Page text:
DALLAS — Knits have had their decade in the casual sun, so now it’s time to share the spotlight with wovens.Blouse and shirt makers are riding high on the surge in sales of woven tops, after a long period in which they seemed to fall off the radar screens of many shoppers. As manufacturers scramble to fill reorders during a season that has far exceeded expectations, they are hopeful this is just the beginning of a long fashion cycle for blouses and shirts.
This story first appeared in the May 29, 2002 issue of WWD. Subscribe Today.
“We are just getting into it now and it has quite a few years left,” said David Merk, designer for Drama, which has about a dozen styles of shirts in its sportswear line. “People haven’t bought woven tops in so long that it is a new novelty.”
Perhaps the business has been driven by the idea that blouses and tops look fresh — from peasant tops to ruffled looks — compared to the sea of knits in many women’s wardrobes.
“In the better world, soft structured looks are coming back, and an updated blouse or shirt is the perfect accent to that for fall,” said Kathy Bradley-Riley, merchandise manager for women’s sportswear at Doneger Group, a New York-based retail buying office. “As we move into spring ’03, all of the flowing sheer chiffon and georgette versions will be great.”
Pointing to the newfound popularity of blouses, business has grown substantially this year at Rayure, a shirt and blouse line imported from France through its U.S. distributor, RD Enterprises Ltd. of Houston. Rayure’s detailed, feminine tops wholesale for about $80.“Both we and our retail accounts continue to be amazed at the fast sell-throughs,” said Brian Downey, partner in RD Enterprises. “Knits had dominated the category for years and a return to blouses was inevitable. If the styling stays fresh, there is no reason that it will slow down for several years.”
Downey said Rayure has opened concept shops in 22 of Saks Fifth Avenue’s top doors, including on the fourth floor of the New York flagship, where 12 mannequins don its blouses.Some vendors said the blouse revival represents a broader return to classicism.
“It’s a way people dressed for centuries, and it’s really classic with softness,” said Stanley Kitman, owner of Pretty Talk, which makes Ishyu and Carlie’s Court tops.Still, as popular as woven tops have been this year, nobody is sounding a death knell for knits.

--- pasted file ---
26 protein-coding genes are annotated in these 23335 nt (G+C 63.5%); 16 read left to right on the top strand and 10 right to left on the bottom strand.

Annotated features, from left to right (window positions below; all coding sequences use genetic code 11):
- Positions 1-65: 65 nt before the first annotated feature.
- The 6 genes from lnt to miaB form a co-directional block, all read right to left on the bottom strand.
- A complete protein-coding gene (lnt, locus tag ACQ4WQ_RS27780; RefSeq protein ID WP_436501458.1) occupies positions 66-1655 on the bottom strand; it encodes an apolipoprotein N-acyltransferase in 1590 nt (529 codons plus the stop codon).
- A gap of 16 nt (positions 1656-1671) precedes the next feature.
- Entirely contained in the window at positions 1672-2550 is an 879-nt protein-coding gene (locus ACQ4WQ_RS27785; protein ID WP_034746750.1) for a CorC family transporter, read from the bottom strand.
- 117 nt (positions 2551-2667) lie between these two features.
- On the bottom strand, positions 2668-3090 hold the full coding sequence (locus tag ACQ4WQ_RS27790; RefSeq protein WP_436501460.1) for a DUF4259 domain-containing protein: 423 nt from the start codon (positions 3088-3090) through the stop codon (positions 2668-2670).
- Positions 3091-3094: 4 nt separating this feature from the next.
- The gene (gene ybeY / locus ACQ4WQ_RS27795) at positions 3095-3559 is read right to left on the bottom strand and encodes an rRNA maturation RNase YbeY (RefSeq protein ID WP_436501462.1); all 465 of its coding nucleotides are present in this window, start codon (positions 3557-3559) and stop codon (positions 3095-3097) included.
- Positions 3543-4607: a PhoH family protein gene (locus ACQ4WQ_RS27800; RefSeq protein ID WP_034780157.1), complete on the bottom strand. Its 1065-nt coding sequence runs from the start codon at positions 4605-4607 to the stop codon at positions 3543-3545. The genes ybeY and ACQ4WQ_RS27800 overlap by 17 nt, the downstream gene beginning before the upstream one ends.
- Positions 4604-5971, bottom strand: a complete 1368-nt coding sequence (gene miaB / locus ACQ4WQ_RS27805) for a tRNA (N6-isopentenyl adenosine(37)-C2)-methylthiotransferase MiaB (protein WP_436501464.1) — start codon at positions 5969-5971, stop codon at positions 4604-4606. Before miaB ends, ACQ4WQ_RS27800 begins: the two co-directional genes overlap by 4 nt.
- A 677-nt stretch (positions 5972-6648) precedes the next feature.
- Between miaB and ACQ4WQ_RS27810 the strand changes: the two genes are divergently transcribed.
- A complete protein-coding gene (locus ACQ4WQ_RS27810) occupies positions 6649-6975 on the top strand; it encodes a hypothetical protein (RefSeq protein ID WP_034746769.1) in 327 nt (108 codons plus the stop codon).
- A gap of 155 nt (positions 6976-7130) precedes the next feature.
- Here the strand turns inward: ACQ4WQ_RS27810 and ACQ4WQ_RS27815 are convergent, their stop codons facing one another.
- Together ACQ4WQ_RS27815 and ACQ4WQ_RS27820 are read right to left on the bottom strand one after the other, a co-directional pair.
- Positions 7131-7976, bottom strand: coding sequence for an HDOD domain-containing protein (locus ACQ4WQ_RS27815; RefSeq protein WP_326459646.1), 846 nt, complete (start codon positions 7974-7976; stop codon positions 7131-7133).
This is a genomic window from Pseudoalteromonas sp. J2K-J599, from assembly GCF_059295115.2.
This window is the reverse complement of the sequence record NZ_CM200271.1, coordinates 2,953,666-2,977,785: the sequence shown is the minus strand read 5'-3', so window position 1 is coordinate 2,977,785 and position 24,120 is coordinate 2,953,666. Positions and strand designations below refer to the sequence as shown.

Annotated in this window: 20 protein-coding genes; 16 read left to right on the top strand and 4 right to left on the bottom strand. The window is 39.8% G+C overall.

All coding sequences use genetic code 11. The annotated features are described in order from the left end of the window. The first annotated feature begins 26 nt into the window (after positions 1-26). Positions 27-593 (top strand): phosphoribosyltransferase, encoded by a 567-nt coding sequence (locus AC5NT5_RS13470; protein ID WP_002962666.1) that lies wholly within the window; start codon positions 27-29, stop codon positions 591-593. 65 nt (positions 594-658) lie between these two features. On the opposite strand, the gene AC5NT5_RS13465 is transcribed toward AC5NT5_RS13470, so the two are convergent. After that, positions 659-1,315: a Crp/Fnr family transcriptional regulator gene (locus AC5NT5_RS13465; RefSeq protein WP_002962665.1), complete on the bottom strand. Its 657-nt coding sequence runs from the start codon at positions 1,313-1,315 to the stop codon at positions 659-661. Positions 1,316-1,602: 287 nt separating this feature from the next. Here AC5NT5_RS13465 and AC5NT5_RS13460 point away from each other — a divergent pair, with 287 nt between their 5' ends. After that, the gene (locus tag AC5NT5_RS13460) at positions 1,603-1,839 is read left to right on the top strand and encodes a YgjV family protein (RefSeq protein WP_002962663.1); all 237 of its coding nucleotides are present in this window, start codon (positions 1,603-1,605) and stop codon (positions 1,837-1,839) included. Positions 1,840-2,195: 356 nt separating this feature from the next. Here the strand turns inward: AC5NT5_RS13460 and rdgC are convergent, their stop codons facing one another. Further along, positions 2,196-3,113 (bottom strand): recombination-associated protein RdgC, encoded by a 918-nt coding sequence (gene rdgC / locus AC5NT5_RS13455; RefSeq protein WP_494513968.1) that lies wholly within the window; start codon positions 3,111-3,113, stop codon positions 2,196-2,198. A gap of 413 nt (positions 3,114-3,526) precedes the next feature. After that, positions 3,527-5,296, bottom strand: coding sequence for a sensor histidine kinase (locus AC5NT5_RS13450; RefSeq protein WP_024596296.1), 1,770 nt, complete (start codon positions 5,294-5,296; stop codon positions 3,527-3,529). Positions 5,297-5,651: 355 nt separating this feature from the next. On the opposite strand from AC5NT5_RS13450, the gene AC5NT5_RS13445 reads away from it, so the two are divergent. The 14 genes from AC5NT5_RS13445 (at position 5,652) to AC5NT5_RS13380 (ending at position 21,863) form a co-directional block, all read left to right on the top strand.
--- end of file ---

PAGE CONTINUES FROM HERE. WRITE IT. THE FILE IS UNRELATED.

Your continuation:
“Retailers still evaluate the whole shirt/blouse category very carefully because they don’t know that anybody believes it will ever take the place of knits, and I agree with that,”said Bradley-Riley. “With the easy care and easy wear of knits, I don’t see them dying. Blouses and shirts are just another alternative — they’re not a replacement for anything.”
“It really is a search for balance between knits and wovens that are compatible in a woman’s wardrobe,” Kitman said. “The consumer benefits from having more choice rather than going from extreme to extreme.”
But how long will blouses be in the limelight? Kitman said as long as they can maintain momentum with designers coming up with fresh styles and treatments. “We are entering a blouse and shirt cycle, and optimistically it will be very long term,” he added.
Bradley-Riley said, “A lot of action has been solid, and they can do stripes, contrasting, prints. We see it as a cycle that is just beginning.”
Peasant blouses, ruffled shirts, printed chiffon, lace and combinations of knit bodies with woven collars and plackets are the current bestsellers. Future styling will move into varied surface interest and lighter-weight fabrics.“After all the crisp shirts, I’m trying to get more toward silk blouses,” said Heather McNeill, a partner in Finley, which is known for shaped, detailed white shirts and was just nominated for a Dallas Fashion Award. “That has been gone from this industry for a long time and that’s where I see the future. We are focusing on finding some silk and cotton blends and things that we can make more drapey. We’ve been doing crisp shirts for so long I see people getting worn out on it.”
McNeill of Finley said her business is up 20 percent this year and the company is producing reorders as fast as possible.
“It’s been crazy,” she said. “We’ve had some late deliveries because we’re not used to sewing that fast.”Kurt Erman, chairman and president of Notations Clothing Co., sees woven tops going sleeveless for spring with a lot of gingham and the continuation of ruffles. Camp shirts and printed chiffon blouses over pleated shells sold well for spring, and sales of peasant and lace styles have far exceeded expectations.
“The biggest surprise is how well the peasant style sold for the moderate woman,” Erman said. “It is junior-y, but it has been one of our biggest checkouts. We sold close to 85,000 pieces in gauze in two silhouettes with embroidery. We probably had 15 to 30 stores reorder in the last month.”Notations has sold more than 200,000 lace blouses since February in a variety of styles, including a ruffled look and a peasant silhouette, he added.
“They retailed really terrifically, which surprised us because sometimes lace doesn’t really sell that well to the moderate customer at Penney’s, Sears, Dillard’s and Foley’s,” he said. “It’s interpreted for the misses’ customer, who is bigger, and you have to be very careful to make sure it will look good on them.”